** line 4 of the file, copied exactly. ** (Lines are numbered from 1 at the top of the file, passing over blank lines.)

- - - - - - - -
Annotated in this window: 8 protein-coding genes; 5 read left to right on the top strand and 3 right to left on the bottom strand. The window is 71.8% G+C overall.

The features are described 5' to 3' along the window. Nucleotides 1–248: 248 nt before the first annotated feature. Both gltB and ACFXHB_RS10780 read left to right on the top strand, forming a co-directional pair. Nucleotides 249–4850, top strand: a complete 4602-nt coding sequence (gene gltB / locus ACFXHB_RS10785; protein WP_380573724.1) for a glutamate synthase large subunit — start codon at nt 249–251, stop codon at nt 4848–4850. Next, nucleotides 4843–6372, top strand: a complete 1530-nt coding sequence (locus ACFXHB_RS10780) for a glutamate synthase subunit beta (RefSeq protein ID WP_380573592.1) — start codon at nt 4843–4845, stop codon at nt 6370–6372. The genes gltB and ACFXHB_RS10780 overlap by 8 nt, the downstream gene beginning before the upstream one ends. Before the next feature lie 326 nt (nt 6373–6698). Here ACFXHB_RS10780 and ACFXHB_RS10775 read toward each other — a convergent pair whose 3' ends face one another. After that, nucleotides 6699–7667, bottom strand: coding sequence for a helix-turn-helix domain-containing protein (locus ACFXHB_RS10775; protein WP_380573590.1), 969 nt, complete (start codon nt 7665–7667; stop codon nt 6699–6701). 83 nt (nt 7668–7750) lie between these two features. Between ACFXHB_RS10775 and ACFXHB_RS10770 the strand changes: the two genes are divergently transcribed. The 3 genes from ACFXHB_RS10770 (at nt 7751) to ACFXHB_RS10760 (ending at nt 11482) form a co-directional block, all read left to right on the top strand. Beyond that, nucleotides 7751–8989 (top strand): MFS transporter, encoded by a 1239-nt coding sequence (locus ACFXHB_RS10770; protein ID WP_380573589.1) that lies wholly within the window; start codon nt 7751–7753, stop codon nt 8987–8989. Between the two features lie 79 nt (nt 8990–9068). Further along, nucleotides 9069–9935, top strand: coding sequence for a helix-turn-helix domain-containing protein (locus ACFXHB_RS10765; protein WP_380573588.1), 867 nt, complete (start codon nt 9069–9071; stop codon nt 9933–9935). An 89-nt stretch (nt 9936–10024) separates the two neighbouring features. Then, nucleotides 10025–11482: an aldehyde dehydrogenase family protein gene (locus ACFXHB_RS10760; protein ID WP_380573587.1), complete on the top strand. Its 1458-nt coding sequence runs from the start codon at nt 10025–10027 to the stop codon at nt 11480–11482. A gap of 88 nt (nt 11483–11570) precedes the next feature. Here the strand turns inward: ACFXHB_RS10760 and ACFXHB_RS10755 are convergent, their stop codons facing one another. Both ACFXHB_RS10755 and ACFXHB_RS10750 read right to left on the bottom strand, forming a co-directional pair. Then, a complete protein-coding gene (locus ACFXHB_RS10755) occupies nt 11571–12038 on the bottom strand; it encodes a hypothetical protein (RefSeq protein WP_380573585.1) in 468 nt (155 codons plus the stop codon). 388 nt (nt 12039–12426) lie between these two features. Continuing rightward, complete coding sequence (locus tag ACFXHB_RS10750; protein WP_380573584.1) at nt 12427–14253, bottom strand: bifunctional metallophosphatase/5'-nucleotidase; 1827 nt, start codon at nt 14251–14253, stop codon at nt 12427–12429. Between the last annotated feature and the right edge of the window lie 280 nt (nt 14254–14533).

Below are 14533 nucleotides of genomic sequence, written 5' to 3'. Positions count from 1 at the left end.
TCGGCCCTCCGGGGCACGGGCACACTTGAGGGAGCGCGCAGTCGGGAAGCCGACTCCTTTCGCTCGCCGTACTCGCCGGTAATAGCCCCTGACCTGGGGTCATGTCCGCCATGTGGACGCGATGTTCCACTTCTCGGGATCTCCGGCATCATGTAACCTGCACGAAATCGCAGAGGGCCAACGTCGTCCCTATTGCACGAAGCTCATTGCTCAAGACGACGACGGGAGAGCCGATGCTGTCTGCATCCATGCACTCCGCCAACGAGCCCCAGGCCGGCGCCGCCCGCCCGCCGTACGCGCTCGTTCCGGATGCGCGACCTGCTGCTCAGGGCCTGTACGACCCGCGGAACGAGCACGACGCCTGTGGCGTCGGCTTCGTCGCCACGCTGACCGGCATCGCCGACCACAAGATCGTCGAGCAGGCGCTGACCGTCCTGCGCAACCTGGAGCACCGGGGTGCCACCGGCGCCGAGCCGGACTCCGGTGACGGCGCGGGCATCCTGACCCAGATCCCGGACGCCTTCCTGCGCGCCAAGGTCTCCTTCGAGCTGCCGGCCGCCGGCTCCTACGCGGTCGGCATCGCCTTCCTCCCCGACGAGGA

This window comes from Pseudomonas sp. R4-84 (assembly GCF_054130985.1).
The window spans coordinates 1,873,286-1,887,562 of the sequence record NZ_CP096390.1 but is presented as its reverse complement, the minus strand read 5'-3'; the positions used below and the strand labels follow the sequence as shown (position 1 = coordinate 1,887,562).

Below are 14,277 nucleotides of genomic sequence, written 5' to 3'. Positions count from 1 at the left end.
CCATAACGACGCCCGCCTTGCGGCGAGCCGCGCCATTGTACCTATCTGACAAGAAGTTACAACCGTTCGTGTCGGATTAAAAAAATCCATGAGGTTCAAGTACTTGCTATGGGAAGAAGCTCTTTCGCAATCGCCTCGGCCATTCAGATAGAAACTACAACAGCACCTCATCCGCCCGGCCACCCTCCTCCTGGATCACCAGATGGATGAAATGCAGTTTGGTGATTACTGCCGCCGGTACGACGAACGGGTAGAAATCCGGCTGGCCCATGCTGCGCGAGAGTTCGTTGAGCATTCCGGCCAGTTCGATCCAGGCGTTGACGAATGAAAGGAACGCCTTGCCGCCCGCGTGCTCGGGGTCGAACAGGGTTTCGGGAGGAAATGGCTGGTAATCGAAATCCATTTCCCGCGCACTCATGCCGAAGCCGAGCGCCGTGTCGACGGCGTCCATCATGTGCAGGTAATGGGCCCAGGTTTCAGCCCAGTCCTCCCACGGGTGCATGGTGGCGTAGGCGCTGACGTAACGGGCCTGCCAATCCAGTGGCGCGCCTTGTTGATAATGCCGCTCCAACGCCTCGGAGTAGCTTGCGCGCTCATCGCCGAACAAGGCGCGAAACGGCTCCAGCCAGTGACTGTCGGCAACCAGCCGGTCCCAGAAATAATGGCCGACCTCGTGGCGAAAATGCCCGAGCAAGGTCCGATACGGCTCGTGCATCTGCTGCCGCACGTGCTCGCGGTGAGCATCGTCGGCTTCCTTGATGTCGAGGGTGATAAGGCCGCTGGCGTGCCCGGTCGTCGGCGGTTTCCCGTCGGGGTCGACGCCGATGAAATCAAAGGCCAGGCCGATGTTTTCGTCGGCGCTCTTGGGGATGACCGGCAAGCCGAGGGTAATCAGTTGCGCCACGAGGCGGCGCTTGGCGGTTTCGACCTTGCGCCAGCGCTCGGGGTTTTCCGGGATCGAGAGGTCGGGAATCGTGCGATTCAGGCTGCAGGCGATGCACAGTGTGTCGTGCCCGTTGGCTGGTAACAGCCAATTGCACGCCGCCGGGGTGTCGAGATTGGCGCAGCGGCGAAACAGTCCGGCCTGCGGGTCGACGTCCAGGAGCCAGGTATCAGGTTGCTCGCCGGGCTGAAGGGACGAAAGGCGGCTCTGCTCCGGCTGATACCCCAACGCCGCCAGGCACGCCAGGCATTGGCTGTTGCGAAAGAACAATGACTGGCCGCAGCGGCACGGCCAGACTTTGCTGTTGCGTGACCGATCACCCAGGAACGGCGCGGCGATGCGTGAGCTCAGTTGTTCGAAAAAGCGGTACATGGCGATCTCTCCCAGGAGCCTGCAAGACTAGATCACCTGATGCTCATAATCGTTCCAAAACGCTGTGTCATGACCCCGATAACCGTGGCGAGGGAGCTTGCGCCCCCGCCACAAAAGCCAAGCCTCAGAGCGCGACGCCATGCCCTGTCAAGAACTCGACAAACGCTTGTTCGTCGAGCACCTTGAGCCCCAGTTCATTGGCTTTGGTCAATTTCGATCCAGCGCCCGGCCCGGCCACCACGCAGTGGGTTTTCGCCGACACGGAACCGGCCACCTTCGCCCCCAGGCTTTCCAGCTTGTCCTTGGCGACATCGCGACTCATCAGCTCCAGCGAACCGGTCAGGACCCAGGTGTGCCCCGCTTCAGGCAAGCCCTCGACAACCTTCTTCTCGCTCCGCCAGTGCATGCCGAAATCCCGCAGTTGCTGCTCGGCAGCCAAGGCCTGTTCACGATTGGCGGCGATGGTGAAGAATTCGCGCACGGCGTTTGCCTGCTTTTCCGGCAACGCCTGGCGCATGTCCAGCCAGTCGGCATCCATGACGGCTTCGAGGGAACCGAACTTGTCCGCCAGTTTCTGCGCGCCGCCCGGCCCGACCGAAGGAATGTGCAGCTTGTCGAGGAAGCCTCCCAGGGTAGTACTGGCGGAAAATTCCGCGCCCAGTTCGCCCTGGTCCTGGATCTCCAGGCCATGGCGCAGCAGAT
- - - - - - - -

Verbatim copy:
TCGGCCCTCCGGGGCACGGGCACACTTGAGGGAGCGCGCAGTCGGGAAGCCGACTCCTTTCGCTCGCCGTACTCGCCGGTAATAGCCCCTGACCTGGGGTCATGTCCGCCATGTGGACGCGATGTTCCACTTCTCGGGATCTCCGGCATCATGTAACCTGCACGAAATCGCAGAGGGCCAACGTCGTCCCTATTGCACGAAGCTCATTGCTCAAGACGACGACGGGAGAGCCGATGCTGTCTGCATCCATGCACTCCGCCAACGAGCCCCAGGCCGGCGCCGCCCGCCCGCCGTACGCGCTCGTTCCGGATGCGCGACCTGCTGCTCAGGGCCTGTACGACCCGCGGAACGAGCACGACGCCTGTGGCGTCGGCTTCGTCGCCACGCTGACCGGCATCGCCGACCACAAGATCGTCGAGCAGGCGCTGACCGTCCTGCGCAACCTGGAGCACCGGGGTGCCACCGGCGCCGAGCCGGACTCCGGTGACGGCGCGGGCATCCTGACCCAGATCCCGGACGCCTTCCTGCGCGCCAAGGTCTCCTTCGAGCTGCCGGCCGCCGGCTCCTACGCGGTCGGCATCGCCTTCCTCCCCGACGAGGA